Collazo v. Social Services

Filing 29

ORDER granting in part and denying in part 18 Motion to Dismiss. Signed by Judge Victor A. Bolden on 9/20/2017. (Williams, C)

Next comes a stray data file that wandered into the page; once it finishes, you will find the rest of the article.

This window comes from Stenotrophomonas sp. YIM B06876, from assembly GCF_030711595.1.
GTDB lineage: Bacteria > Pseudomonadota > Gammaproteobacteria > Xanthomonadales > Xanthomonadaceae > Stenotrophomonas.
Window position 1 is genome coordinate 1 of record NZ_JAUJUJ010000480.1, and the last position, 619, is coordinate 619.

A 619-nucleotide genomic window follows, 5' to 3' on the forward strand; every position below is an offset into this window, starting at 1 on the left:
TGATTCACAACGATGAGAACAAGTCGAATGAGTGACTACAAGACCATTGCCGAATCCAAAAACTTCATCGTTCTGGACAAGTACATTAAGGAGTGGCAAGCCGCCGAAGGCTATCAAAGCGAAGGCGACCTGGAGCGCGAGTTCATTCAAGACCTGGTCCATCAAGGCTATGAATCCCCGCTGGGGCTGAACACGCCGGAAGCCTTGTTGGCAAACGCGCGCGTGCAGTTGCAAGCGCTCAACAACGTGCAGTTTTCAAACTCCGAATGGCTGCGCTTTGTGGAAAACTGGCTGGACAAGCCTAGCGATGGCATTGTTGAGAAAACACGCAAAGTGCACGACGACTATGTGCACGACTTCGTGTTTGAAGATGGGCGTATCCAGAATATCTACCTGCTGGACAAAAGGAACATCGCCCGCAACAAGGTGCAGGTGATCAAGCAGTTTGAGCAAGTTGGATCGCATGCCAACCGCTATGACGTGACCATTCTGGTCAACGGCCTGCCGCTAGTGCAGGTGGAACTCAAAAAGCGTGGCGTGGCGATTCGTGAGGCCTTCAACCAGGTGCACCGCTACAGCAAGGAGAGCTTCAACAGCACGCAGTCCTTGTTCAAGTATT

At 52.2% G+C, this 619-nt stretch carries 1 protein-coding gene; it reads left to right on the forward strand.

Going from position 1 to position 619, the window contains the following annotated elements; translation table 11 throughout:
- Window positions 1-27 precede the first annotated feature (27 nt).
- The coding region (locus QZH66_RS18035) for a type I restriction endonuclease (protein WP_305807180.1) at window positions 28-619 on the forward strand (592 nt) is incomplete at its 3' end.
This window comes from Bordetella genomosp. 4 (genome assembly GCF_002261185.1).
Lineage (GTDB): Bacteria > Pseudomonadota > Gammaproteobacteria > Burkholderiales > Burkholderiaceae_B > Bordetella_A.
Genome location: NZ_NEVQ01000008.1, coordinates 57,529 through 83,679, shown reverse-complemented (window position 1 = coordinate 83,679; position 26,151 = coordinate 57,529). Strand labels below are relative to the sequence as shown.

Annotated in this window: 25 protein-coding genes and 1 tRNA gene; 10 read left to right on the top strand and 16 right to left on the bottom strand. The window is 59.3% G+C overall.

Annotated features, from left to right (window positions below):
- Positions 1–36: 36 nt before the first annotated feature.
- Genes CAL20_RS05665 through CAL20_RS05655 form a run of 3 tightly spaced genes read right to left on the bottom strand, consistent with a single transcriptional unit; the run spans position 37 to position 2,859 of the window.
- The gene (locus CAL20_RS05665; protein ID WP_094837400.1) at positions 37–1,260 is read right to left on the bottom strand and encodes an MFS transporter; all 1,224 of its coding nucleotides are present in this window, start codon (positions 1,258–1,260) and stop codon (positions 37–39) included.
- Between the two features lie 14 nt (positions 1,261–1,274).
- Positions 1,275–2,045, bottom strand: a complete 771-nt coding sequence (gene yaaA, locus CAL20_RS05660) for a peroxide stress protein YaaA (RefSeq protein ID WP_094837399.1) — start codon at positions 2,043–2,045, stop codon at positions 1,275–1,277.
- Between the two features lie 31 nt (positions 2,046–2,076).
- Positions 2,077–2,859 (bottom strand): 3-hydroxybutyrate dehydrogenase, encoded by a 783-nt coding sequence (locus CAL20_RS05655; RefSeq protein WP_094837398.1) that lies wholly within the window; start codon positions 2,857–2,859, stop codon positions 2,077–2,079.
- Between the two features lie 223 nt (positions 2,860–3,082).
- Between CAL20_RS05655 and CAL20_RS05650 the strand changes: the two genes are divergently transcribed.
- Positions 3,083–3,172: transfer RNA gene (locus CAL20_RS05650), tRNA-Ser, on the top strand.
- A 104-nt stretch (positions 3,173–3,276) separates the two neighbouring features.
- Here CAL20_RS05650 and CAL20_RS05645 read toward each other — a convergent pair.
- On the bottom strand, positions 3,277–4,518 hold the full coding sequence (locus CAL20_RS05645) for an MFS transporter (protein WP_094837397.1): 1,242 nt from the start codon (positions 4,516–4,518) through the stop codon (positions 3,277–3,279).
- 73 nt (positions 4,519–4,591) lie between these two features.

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UNITED STATES DISTRICT COURT DISTRICT OF CONNECTICUT ALFONSO COLLAZO, Plaintiff, : : : v. : : STATE OF CONNECTICUT : DEPARTMENT OF SOCIAL SERVICES, : Defendant. : CASE NO. 3:16-cv-00528 (VAB) RULING ON MOTION TO DISMISS Alfonso Collazo (“Plaintiff”), pro se, brings employment discrimination and retaliation claims against the State of Connecticut Department of Social Services (“Defendant,” or “DSS”) under the Americans with Disabilities Act (“ADA”), Title VII of the Civil Rights Act (“Title VII”), and the Connecticut Fair Employment Practices Act (“CFEPA”). DSS has moved to dismiss all of Mr. Collazo’s claims under Rule 12(b)(1) and Rule 12(b)(6) of the Federal Rules of Civil Procedure. Def. Mot. to Dismiss, ECF No. 18. For the reasons outlined below, DSS’s [18] Motion to Dismiss is GRANTED IN PART AND DENIED IN PART. The motion is GRANTED as to Mr. Collazo’s disability claims under the ADA, and the motion is DENIED as to Mr. Collazo’s hostile work environment and retaliation claims under Title VII. I. FACTUAL SUMMARY1 Alfonso Collazo, who is Hispanic, worked for DSS as a shopkeeper for over twenty-six (26) years. Compl. at 3, ECF No. 1. He claims that his duties in that role were primarily physical, and that, in 2005, he suffered a back injury in the workplace. Id. Following this injury, 1 The following facts are taken from Mr. Collazo’s Complaint, ECF No. 1. 1 his doctor ordered him to perform only “light duty” without “bending or lifting.” Id. He alleges that his superiors were aware of these physical limitations. Id. In February of 2014, DSS assigned him a new supervisor, Bernard Szreders. Id. According to Mr. Collazo, in March of 2014, Mr. Szreders called him “boy” on two occasions. CHRO Compl. at 2, Compl. Ex. B, ECF No. 1-2.2 Mr. Collazo alleges that he told Mr. Szreders not to call him “boy,” and that, in response, Mr. Szreders stated: “Great. Now I have to deal with this Spic who I’d rather put a bullet in, than argue with.” Id. Later that same month, Mr. Collazo states that he reported this interaction to DSS’s Director of Affirmative Action, Astread Ferron-Poole, as well as to the Director of Personnel and the Deputy Commissioner. Id. at 2; Compl. at 3, ECF No. 1. Mr. Collazo claims that, following this internal complaint, he was subjected to harassment in the workplace that ultimately concluded with his departure. Id. He states that, following his internal complaint, Mr. Szreders docked his pay on May 22, 2014 after a doctor’s appointment took longer than expected, upgraded a verbal warning into a written warning against Mr. Collazo in April 2014, denied Mr. Collazo’s requests for vacation days, and “micromanaged” his activities, including by requiring him to complete a daily report and questioned him about the amount of time he would spend in the restroom. CHRO Compl. at 3, Compl. Ex. B, ECF No. 1-2. Mr. Collazo also claims that Mr. Szreders made his work environment difficult by deliberately disregarding Mr. Collazo’s doctor’s orders, exacerbating his back injury. Id. According to Mr. Collazo, Mr. Szreders ordered him to perform physical duties despite clear doctor’s orders that he was to be restricted to “light duty with no bending or lifting....” Id. Mr. 2 Mr. Collazo’s Complaint includes all facts alleged in his CHRO Complaint, which he attached to his Complaint as Exhibit B. See Chambers v. Time Warner Inc., 282 F.3d 147, 152 (2d Cir. 2002) (pleadings include “any written instrument attached to it as an exhibit or any statements or documents incorporated in it by reference.”) (citation and internal quotation marks omitted); see also Fed. R. Civ. P. 10(c). 2 Collazo also alleges that, as an accommodation to his physical limitations, he requested a transfer to the Purchasing Department from his post at the Facilities Management Department, where he was required to perform more physical labor, but his request was denied. CHRO Compl. at 3, Compl. Ex. B, ECF No. 1-2. Mr. Collazo alleges that he suffered severe depression as a result of this treatment, and that he has not been able to return to work in this environment given his physical limitations. Id. On September 1, 2014, Mr. Collazo filed for disability retirement from the State of Connecticut, and, on March 14, 2016, DSS notified him that they were no longer holding his position. Compl. at 3, ECF No. 1. Mr. Collazo filed an administrative complaint with the Connecticut Commission on Human Rights and Opportunities (“CHRO”) on June 16, 2014, and the Equal Employment Opportunities Commission (“EEOC”) issued a release of jurisdiction on February 9, 2015. CHRO Compl., Compl. Ex. B, ECF No. 1-2; EEOC Letter, Compl. Ex. A, ECF No. 1-1. He then filed suit in this Court on April 5, 2016. II. STANDARD OF REVIEW A district court may not entertain a case where it lacks subject matter jurisdiction. See Fed. R. Civ. P. 12(b)(1); Makarova v. United States, 201 F.3d 110, 113 (2d Cir. 2000) (“A case is properly dismissed for lack of subject matter jurisdiction under Rule 12(b)(1) when the district court lacks the statutory or constitutional power to adjudicate it.”). Generally, the plaintiff bears the burden to prove, by a preponderance of the evidence, that the court has subject matter jurisdiction over its claims. Id. This burden is met “as long as [the] complaint states a colorable federal claim.” Rodriguez v. DeBuono, 175 F.3d 227, 233 (2d Cir. 1999) (citation omitted). When reviewing a motion to dismiss under Rule 12(b)(1), “a court must accept as true all material factual allegations in the complaint.” Shipping Fin. Serv. Corp. v. Drakos, 140 F.3d 3 129, 131 (2d Cir. 1998) (citation omitted). The court, however, must also refrain from “drawing from the pleadings inferences favorable to the party asserting [jurisdiction].” APWU v. Potter, 343 F.3d 619, 623 (2d Cir. 2003) (citation omitted). A district court may also dismiss a case for failure to state a claim under Fed. R. Civ. P. 12(b)(6). In order to survive a motion to dismiss under Rule 12(b)(6), a complaint must contain factual allegations sufficient to “raise a right to relief above the speculative level” and “enough facts to state a claim to relief that is plausible on its face.” Bell Atl. Corp. v. Twombly, 550 U.S. 555, 570 (2007). A claim is facially plausible if “the plaintiff pleads factual content that allows the court to draw the reasonable inference that the defendant is liable for the misconduct alleged.” Ashcroft v. Iqbal, 556 U.S. 662, 678 (2009). Although “detailed factual allegations” are not required, a complaint must offer more than “labels and conclusions,” or “a formulaic recitation of the elements of a cause of action,” or “naked assertion[s]” devoid of “further factual enhancement.” Twombly, 550 U.S. at 555, 557 (2007). Plausibility at the pleading stage is nonetheless distinct from probability, and “a well-pleaded complaint may proceed even if it strikes a savvy judge that actual proof of [the claims] is improbable, and . . . recovery is very remote and unlikely.” Id. at 556 (internal quotation marks omitted). Cases brought by pro se plaintiffs must be reviewed “with a lenient eye, allowing borderline cases to proceed.” Fleming v. United States, 146 F.3d 88, 90 (2d Cir. 1998) (citation omitted). Generally, pro se litigants “are entitled to a liberal construction of their pleadings, which should be read ‘to raise the strongest arguments that they suggest.’” Green v. United States, 260 F.3d 78, 83 (2d Cir. 2001) (quoting Graham v. Henderson, 89 F.3d 75, 79 (2d Cir. 1996)); see Haines v. Kerner, 404 U.S. 519, 520 (1972) (holding that the allegations in a pro se complaint are “h[e]ld to less stringent standards than formal pleadings drafted by lawyers”). 4 III. DISCUSSION DSS seeks dismissal of Mr. Collazo’s Complaint in its entirety. DSS argues that the ADA and CFEPA claims should be dismissed under Rule 12(b)(1) for lack of subject matter jurisdiction, asserting that such suits are barred by the Eleventh Amendment. He also seeks dismissal of the Title VII hostile work environment and retaliation claims under Rule 12(b)(6), arguing that (1) the racial slur alleged by Mr. Collazo is insufficient to state a hostile work environment claim; and (2) the alleged adverse actions are insufficient to support a retaliation claim. For the reasons outlined below, DSS’s motion to dismiss is granted as to Mr. Collazo’s ADA and CFEPA claims and denied as to Mr. Collazo’s Title VII claims. A. ADA DSS seeks dismissal of Mr. Collazo’s disability claims under the ADA because the Eleventh Amendment prevents this Court from having subject matter jurisdiction over those claims. In support of this argument, DSS explains that Title I of the ADA provides the exclusive remedy for disability suits against employers with fifteen or more employees and that a plaintiff may not bring claims against a state agency under this statutory provision. Def. Mem. in Supp. at 5-7, ECF No. 18. The Court agrees. Title I of the ADA, as amended, prohibits a private, state, or local government employer with fifteen or more employees from discriminating against a qualified individual with a disability. 42 U.S.C. §§ 12101, et seq. Title I explicitly addresses employment, 42 U.S.C. § 12111, and provides the exclusive remedy for employees making discrimination claims against employers covered by that Title. See Mary Jo Co. v. New York State and Local Retirement System, 707 F.3d 144, 171 (2d Cir. 2013) (“[T]he [ADA] unambiguously limits employment 5 discrimination claims to Title I. A public employee may not bring a Title II claim against his or her employer, at least when the defendant employer employs fifteen or more employees.”).3 Public employees, however, may not avail themselves of the remedy provided by Title I, as the Eleventh Amendment bars suits in federal court against a state (or its agencies) unless Congress validly abrogated states’ immunity or the state expressly consents to being sued. Bd. of Trs. of the Univ. of Ala. v. Garrett, 531 U.S. 356, 374 (2001). In Garrett, the Supreme Court held that the ADA does not validly abrogate states’ Eleventh Amendment immunity from private lawsuits, at least with respect to suits for damages under Title I. Id. The Court found that Eleventh Amendment immunity does not protect states against conduct that is enforceable under the Fourteenth Amendment, see id. at 364 (recognizing that “the Eleventh Amendment, and the principle of state sovereignty which it embodies, are necessarily limited by the enforcement provisions of § 5 the Fourteenth Amendment”). The Supreme Court, however, ultimately concluded that the ADA does not constitute a valid enforcement action under Section 5 of the Fourteenth Amendment. Id. at 368-374 (“States are not required by the Fourteenth Amendment to make special accommodations for the disabled.... [T]o uphold the Act’s application to the States would allow Congress to rewrite the Fourteenth Amendment law laid down by this Court....”). Thus, Eleventh Amendment immunity protects states from being subject to suit under the ADA. Id. In light of the Supreme Court’s ruling in Garrett, courts within this Circuit regularly dismiss ADA claims for lack of subject matter jurisdiction when those claims are brought against states and their agencies by public employees. See Fleming v. State Univ. of New York, 502 F. 3 Title II of the ADA prohibits a state or local government or “any public entity that provides public transportation, to discriminate against a qualified individual with a disability in the provision of public services....” BARBARA LINDEMANN. ET AL., 1 EMPLOYMENT DISCRIMINATION LAW 13–9 (5 ed. 2012); 42 U.S.C. §§ 12131–12165 (2006). 6 Supp. 2d 324, 334 (E.D.N.Y. 2007) (“[T]he Court notes that to the extent that plaintiff had styled his lawsuit as sounding in Title II in an effort to circumvent Garrett’s holding that Title I’s prohibition on disability-based employment discrimination does not apply to state employers, the Court may not permit him to do so.”); Reddick v. Southern Conn. State Univ., No. 3:10-cv-1118 (JBA), 2011 WL 1833288 at *2 (D. Conn. May 12, 2011) (“Unlike claims brought under Title I, claims for money damages under Title II of the ADA are not barred by the Eleventh Amendment.”). Because the Eleventh Amendment bars claims brought under Title I of the ADA, the Court lacks subject matter jurisdiction over these disability claims and all claims for monetary relief under the ADA are appropriately dismissed.4 B. CFEPA Mr. Collazo’s Complaint alleges without specificity that DSS’s actions violated the Connecticut Fair Employment Practices Act (“CFEPA”). Compl., ECF No. 1. DSS argues that any claims Mr. Collazo is attempting to bring under §§ 46a-60(a)(1) or 46a-58(a), which govern causes of action under CFEPA, are barred by the Eleventh Amendment because the State did not make any clear declaration of its intention to submit to federal jurisdiction. The Court agrees. 4 The Court notes that, while claims for monetary relief may be barred by the doctrine of sovereign immunity, the Court’s decision in Garrett does not leave persons with disabilities without recourse against disability discrimination. Unlike suits for monetary damages, the Eleventh Amendment does not bar Title I ADA suits against states for prospective injunctive relief. See Garrett, 531 U.S. at 374 n. 9 (noting that the ADA “can be enforced ... by private individuals in actions for injunctive relief under [the doctrine of] Ex parte Young”); Henrietta D. v. Bloomberg, 331 F.3d. 261, 288 (2d Cir. 2003) (“[T]he Ex parte Young exception to the Eleventh Amendment bar to suit is viable under the ADA.”); Marino v. City University of New York, 18 F. Supp. 3d 320, 333 (noting that, in order to determine whether the Ex parte Young doctrine circumvents an Eleventh Amendment bar to suit, “a court need only conduct a straightforward inquiry into whether the complaint [1] alleges an ongoing violation of federal law and [2] seeks relief properly characterized as prospective.”) (quoting Verizon Maryland, Inc. v. Pub. Serv. Comm’n of Maryland, 535 U.S. 635, 645 (2002)) (internal quotations omitted). Mr. Collazo’s Complaint, however, does not request prospective injunctive relief under the ADA. 7 It is settled in this District that claims against a state or its agencies under CFEPA may not be brought in federal court because the State of Connecticut has not expressly waived its Eleventh Amendment immunity to such suits. See Pawlow v. Dep't of Emergency Servs. & Pub. Prot., 172 F. Supp. 3d 568, 577–78 (D. Conn. 2016) (aggregating cases); see also Moore v. Department of Correction, No. 3:13-CV-01160 (JAM), 2017 WL 2413690, at *8 (D. Conn. June 2, 2017) (“[This court] will grant defendant's motion for summary judgment on plaintiff's CFEPA claim . . . because the Eleventh Amendment plainly bars relief against the DOC as an entity of the State of Connecticut and because neither the State nor Congress has waived Eleventh Amendment immunity against CFEPA claims in federal court.”) (citation omitted). Rather, the State of Connecticut has waived its immunity only with regard to CFEPA claims brought in Connecticut’s state court and that waiver does not extend to federal courts. See e.g. Brown v. Conn. Dept. of Children and Families, No. 3:08-cv-1478 (MRK), 2010 WL 2220580 at *14–15 (D. Conn. May 27, 2010) (aggregating cases); Lyon v. Jones, 168 F. Supp. 2d 1, 6 (D. Conn. 2001) (Hall J.) (“The state has clearly waived immunity to claims brought under CFEPA as to cases brought in the Connecticut state courts... However, this court has found that there is nothing in the Connecticut General Statutes that constitutes an express waiver of Eleventh Amendment immunity for CFEPA claims.”); Walker v. Connecticut, 106 F. Supp. 2d 364, 369 (D. Conn. 2000) (Burns, J.) (“The only way Plaintiff may bring a CFEPA claim in federal court against the State is by the consent of the State to be sued in that forum. The State has waived its immunity, but only as to cases brought in the Superior Court.”).5 5 The statutory language of CFEPA unambiguously states that discrimination complaints against state agencies may be brought in Connecticut’s state courts. See Conn. Gen. Stat. § 46a-100 (“Any person who has filed a complaint with the commission . . . may bring an action in the superior court for the judicial district in which the discriminatory practice is alleged to have occurred, the judicial district in which the respondent transacts business or the judicial district in which the complainant resides . . . .”). CFEPA §§ 46a-99 and 46a-100, however, do not 8 Because the Court lacks subject matter jurisdiction over Mr. Collazo’s CFEPA claims, DSS’s motion is granted with respect to those claims and Mr. Collazo’s state law claims are dismissed under Rule 12(b)(1). C. Title VII Mr. Collazo has raised two separate claims under Title VII: a claim of hostile work environment and a retaliation claim. Compl., ECF No. 1. DSS seeks dismissal of all Title VII claims, arguing that the Complaint fails to state a claim, as required under Rule 12(b)(6). Def. Mem. in Supp. at 10-15, ECF No. 18. The Court disagrees, and both Title VII claims will be permitted to proceed at this stage of the case. 1. Hostile Work Environment DSS argues that the facts alleged in the Complaint do not satisfy the basic elements of a hostile work environment claim. The Court disagrees. In order to state an actionable hostile work environment claim, a plaintiff must allege that he or she was subjected to harassment that was severe or pervasive enough “to alter the conditions of the victim’s employment and create an abusive working environment, and ... that a specific basis exists for imputing the objectionable conduct to the employer.” Alfano v. Costello, 294 F.3d 365, 373 (2d Cir. 2002) (internal quotation marks and citations omitted). The plaintiff must demonstrate that the workplace atmosphere was “permeated with ‘discriminatory intimidation, ridicule, and insult’ ... that is ‘sufficiently severe or pervasive to alter the conditions explicitly authorize actions in any federal forum and, consistent with the established principle that a state’s waiver of immunity in its own courts does not automatically indicate consent to federal jurisdiction, courts have interpreted this silence as restrictive. See Walker, 106 F. Supp. 2d at 369 (“A state does not consent to suit in federal court by consenting to suit in the courts of its own creation.”) (quoting Smith v. Reeves, 178 U.S. 436, 441–445 (1900)); Beers v. State, 61 U.S. 527, 529, (1857) (“[T]he sovereign cannot be sued in its own courts, or in any other, without its consent and permission; but it may, if it thinks proper, waive this privilege, and permit itself to be made a defendant in a suit by individuals, or by another State. And as this permission is altogether voluntary on the part of the sovereignty, it follows that it . . . may withdraw its consent whenever it may suppose that justice to the public requires it.”). 9 of the victim's employment and create an abusive working environment....’” Harris v. Forklift Systems, Inc., 510 U.S. 17, 21 (1993) (citing Meritor Sav. Bank, FSB v. Vinson, 477 U.S. 57, 67 (1986)). “Courts look at all circumstances to ascertain whether an environment is sufficiently hostile or abusive to support a claim.” Leibovitz v. N.Y. City Transit Auth., 252 F.3d 179, 188 (2d Cir. 2001). These circumstances include factors such as the frequency of the discriminatory conduct; the severity of the discriminatory conduct; whether the conduct is physically threatening or humiliating (as opposed to merely offensive); and whether it unreasonably interferes with an employee’s work performance. Harris, 510 U.S. at 23. These factors are to be evaluated holistically, and no single one is required. Id. Furthermore, the test for sufficiency of a hostile work environment claim has both subjective and objective prongs: the plaintiff must subjectively perceive the environment to be abusive, and the discriminatory conduct must be “severe or pervasive enough to create an objectively hostile or abusive work environment.... An environment that a reasonable person would [not] find hostile or abusive ... is beyond Title VII’s purview.” Id. at 21. Here, DSS focuses its arguments exclusively on one incident in March of 2014 during which Mr. Collazo’s supervisor, Mr. Szreders, allegedly called him a racial slur, arguing that this event is insufficient to state a claim of hostile work environment. Def. Mem. in Supp. at 13, ECF No. 18-1 (“Here, the one-time incident about which Plaintiff complains is insufficient, as a matter of law to meet the threshold of severity of pervasiveness required for a hostile work environment claim.”). If Mr. Collazo’s only allegation had been that his supervisor called him a racial slur on a single occasion, DSS may have some valid basis to seek dismissal of Mr. Collazo’s claims at this 10 stage. Schwapp v. Town of Avon, 118 F.3d 106, 110 (2d Cir. 1997) (“[M]ere utterance of an . . . epithet which engenders offensive feelings in an employee does not sufficiently affect the conditions of employment to implicate Title VII.”) (internal quotations and marks omitted); Dorrilus v. St. Rose’s Home, 234 F. Supp. 2d 326, 335 (S.D.N.Y. 2002) (finding that supervisor’s isolated uses of derogatory slurs to refer to a defendant does not alter conditions of employment enough to implicate Title VII); Stembridge v. City of New York, 88 F. Supp. 2d 276 (S.D.N.Y. 2000) (finding that “seven instances [of offensive comments] over three years does not create a work environment permeated with racial hostility”).6 Mr. Collazo’s racially charged interaction with his supervisor in March of 2014, however, is not Mr. Collazo’s only allegation regarding the hostility and abusiveness of his work environment. As the Supreme Court noted in Harris, “whether an environment is ‘hostile’ or ‘abusive’ can be determined only by looking at all the circumstances.” Harris, 510 U.S. at 23. In addition to alleging that his supervisor used a racial slur in a threatening manner on a single occasion, Mr. Collazo also alleges that, in the aftermath of his decision to report the incident to the Affirmative Action Department, this same supervisor and other personnel of DSS engaged in a continuous campaign of discriminatory harassment through specific actions, including the following: denying his request for a transfer; giving him a written warning in April, 2014; docking his pay on May 22, 2014; denying his requests for vacation days and micromanaging his daily activities; and violating explicit orders from his doctor restricting him to light duty with no Notably, while DSS’s filings contain numerous citations to cases in which courts dismissed Title VII hostile work environment claims at the summary judgment stage, under Rule 56, DSS has not identified any comparable case law in which courts dismissed similar hostile work environment claims at the motion to dismiss stage, under Rule 12(b)(6). The only case cited by DSS in which the court dismissed hostile work environment claims at the motion to dismiss stage is Marcus v. Barilla Am. NY, Inc., 14 F. Supp. 3d 108 (W.D.N.Y. 2014). This case, however, is inapposite. The plaintiff’s hostile work environment claims in Marcus focus on several incidents of “yelling,” and the court found that the plaintiff failed to make any factual allegations suggesting that such yelling was based on a discriminatory motive. Thus, the court in Marcus ultimately granted the motion to dismiss not because of the lack of severity of the defendant’s conduct, but rather because of the lack of causation, which is not at issue here. 6 11 bending or lifting, leading to the exacerbation of a previous injury. Compl., ECF No. 1. When considering whether Mr. Collazo has stated a hostile work environment claim at this early stage of the litigation, the Court must take all of these circumstances into account. Harris, 510 U.S. at 23. It is evident from Mr. Collazo’s Complaint that he subjectively perceived his work environment as transformed following the incident on March 14, 2014. The Complaint states Mr. Collazo’s belief that, subsequent to the incident and his meeting with the Affirmative Action Department, he became the victim of harassment perpetrated by his supervisor and other DSS personnel. Compl. at 3, ECF No. 1; CHRO Compl. at 7-8, Compl. Ex. B, ECF 1-2. He further alleges that this harassment had a significant and detrimental impact on his mental and physical well-being. See Compl. at 3, ECF No. 1 (noting that the alleged harassment “has caused me severe depression and further physical limitations”). Drawing all inferences in favor of Mr. Collazo, as is required at this stage, these perceptions could be considered objectively reasonable. See Harris, 510 U.S. at 23 (factors for determining whether a work environment is objectively hostile or abusive include (1) the frequency and severity of the discriminatory conduct, (2) whether it is threatening or humiliating or merely offensive, and (3) whether it unreasonably interferes with the employee’s work performance.). Mr. Collazo has alleged that his superiors at DSS engaged in racially-motivated misconduct by willfully disregarding the “light duty” restrictions ordered by his doctor following his meeting with the Affirmative Action Department, conduct that allegedly ultimately led to the exacerbation of his previous back injury and the substantial debilitation of his physical and mental condition. Compl. at 3, ECF No. 1. Construing all allegations in the light most favorable 12 to Mr. Collazo, he has plausibly alleged that his superiors at DSS interfered with his work performance in a manner that was humiliating, severe, and injurious. Taken together, these allegations are sufficient to state a hostile work environment claim under Title VII. Accordingly, at this early stage of the case, DSS’s motion is denied with respect to this claim. 2. Retaliation Finally, DSS seeks dismissal under Rule 12(b)(6) of any claims that DSS retaliated against Mr. Collazo in violation of Title VII, arguing that Mr. Collazo has not alleged sufficient adverse employment action on the part of DSS to state a prima facie retaliation case. Def. Mem. in Supp. at 13-15, ECF No. 18-1; Def. Reply. Br. at 5, ECF No. 25 (arguing that that Mr. Collazo’s allegations of adverse employment actions lack sufficient substance or specificity “to rise above the [threshold] level of petty slights and annoyances”). The Court disagrees. Title VII “prohibits employers from retaliating against any employee because that individual has opposed any practice made unlawful by Title VII.” Ya-Chen Chen v. City Univ. of N.Y., 805 F.3d 59, 70 (2d Cir. 2015) (citing 42 U.S.C. § 2000e–3(a)) (internal quotations omitted). To establish a prima facie case of retaliation under Title VII, the plaintiff bears the initial burden to submit “evidence that []he ‘participated in a protected activity,’ ‘suffered an adverse employment action,’ and ‘that there was a causal connection between [his] engaging in the protected activity and the adverse employment action.’” Id. (quoting Gorzynski v. Jet Blue Airways Corp., 596 F.3d 93, 110 (2d Cir. 2010)). The parties do not dispute that Mr. Collazo engaged in protected activity when he filed an internal complaint with the Affirmative Action Department; rather, DSS argues that Mr. Collazo has failed to state a claim with respect to the second element, adverse employment action. 13 An adverse employment action is any action that causes the Plaintiff to “endure[] a materially adverse change in the terms and conditions of employment . . . [and a] materially adverse change is one that has an attendant negative result, a deprivation of a position or an opportunity.” Gutierrez v. City of N.Y., 756 F. Supp. 2d at 506 (citations and internal quotation marks omitted). Termination of employment or discharge from employment are therefore inherently adverse employment actions. Id. Termination, however, is not the only adverse employment action recognized in Title VII claims. Courts in this Circuit have also recognized the creation of a hostile work environment as an adverse employment action. Villar v. City of N.Y., 135 F. Supp. 3d 105, 137 (S.D.N.Y. 2015) (evaluating argument that plaintiff was subjected to a “retaliatory hostile work environment” at summary judgment stage); Sclafani v. PC Richard & Son, 668 F. Supp. 2d 423, 439 (E.D.N.Y. 2009) (recognizing that “unchecked retaliatory co-worker harassment, if sufficiently severe, may constitute adverse employment action so as to satisfy [that prong] of the retaliation prima facie case”) (internal marks and quotations omitted). “To establish that a retaliatory hostile work environment constitutes a materially adverse change that might dissuade a reasonable worker from reporting activity prohibited by Title VII, a plaintiff must satisfy the same standard that governs hostile workplace claims....” Id. at 438 (citation and internal quotation marks omitted). DSS argues that Mr. Collazo’s allegations of harassment were not severe, frequent, or objectively physically threatening, and therefore do not meet the threshold requirement for a retaliatory hostile work environment action. Def. Mem. in Supp. at 14, ECF No. 18-1. According to DSS, Mr. Collazo’s allegations regarding the issuance of a written warning, docking pay, denying requests for vacation days and micromanaging do not rise above the level of “[p]etty slights or minor annoyances that often take place at work and that all employees 14 experience [and thus] do not constitute actionable retaliation.” Hicks v. Baines, 593 F. 3d 159, 165 (2d Cir. 2010) (internal quotations and marks omitted). DSS, however, ignores Mr. Collazo’s allegation that his supervisor purposefully violated his work restrictions forbidding bending or lifting. Compl. at 3, ECF No. 1. According to Mr. Collazo, this alleged misconduct on the part of his supervisor was intentional, humiliating, and mentally and physically injurious. Id. Mr. Collazo has also alleged that DSS retaliated against him by denying his request for a transfer to the Purchasing Department. Id. The Complaint suggests that Mr. Collazo’s transfer request was motivated by the desire to escape the retaliatory abuses of his supervisor as well as to assume less physically demanding job duties, as he was suffering from a back injury. Id.; CHRO Compl. at 5, Compl. Ex. B, ECF 1-2. “[C]ourts in this Circuit have generally declined to find that transfers (or denials of transfers) amount to adverse employment actions ... where the action results merely in an inconvenience....” Krachenfels v. N. Shore Long Island Jewish Health Sys., No. 13-CV-243 (JFB) (WDW), 2014 WL 3867560 at *17 (E.D.N.Y. July 29, 2014) (citation and internal quotation marks omitted). Nevertheless, Mr. Collazo’s allegations indicate that the denial of his transfer request exposed him to ongoing harassment and physical tasks he was unable to safely perform, thereby resulting in physical and mental injuries serious enough to render him incapable of performing his job, suggesting more than mere inconvenience here. Taking all of Mr. Collazo’s factual allegations as true and drawing all inferences in the light most favorable to Mr. Collazo, the Complaint contains sufficient allegations to state a claim for retaliation under Title VII. Accordingly, DSS’s motion to dismiss is denied as to this claim. 15 IV. CONCLUSION DSS’s [18] Motion to Dismiss is GRANTED IN PART AND DENIED IN PART. The motion is GRANTED as to Mr. Collazo’s disability claims under the ADA, and the motion is DENIED as to Mr. Collazo’s hostile work environment and retaliation claims under Title VII. SO ORDERED at Bridgeport, Connecticut this 20th day of September, 2017. /s/ Victor A. Bolden VICTOR A. BOLDEN UNITED STATES DISTRICT COURT 16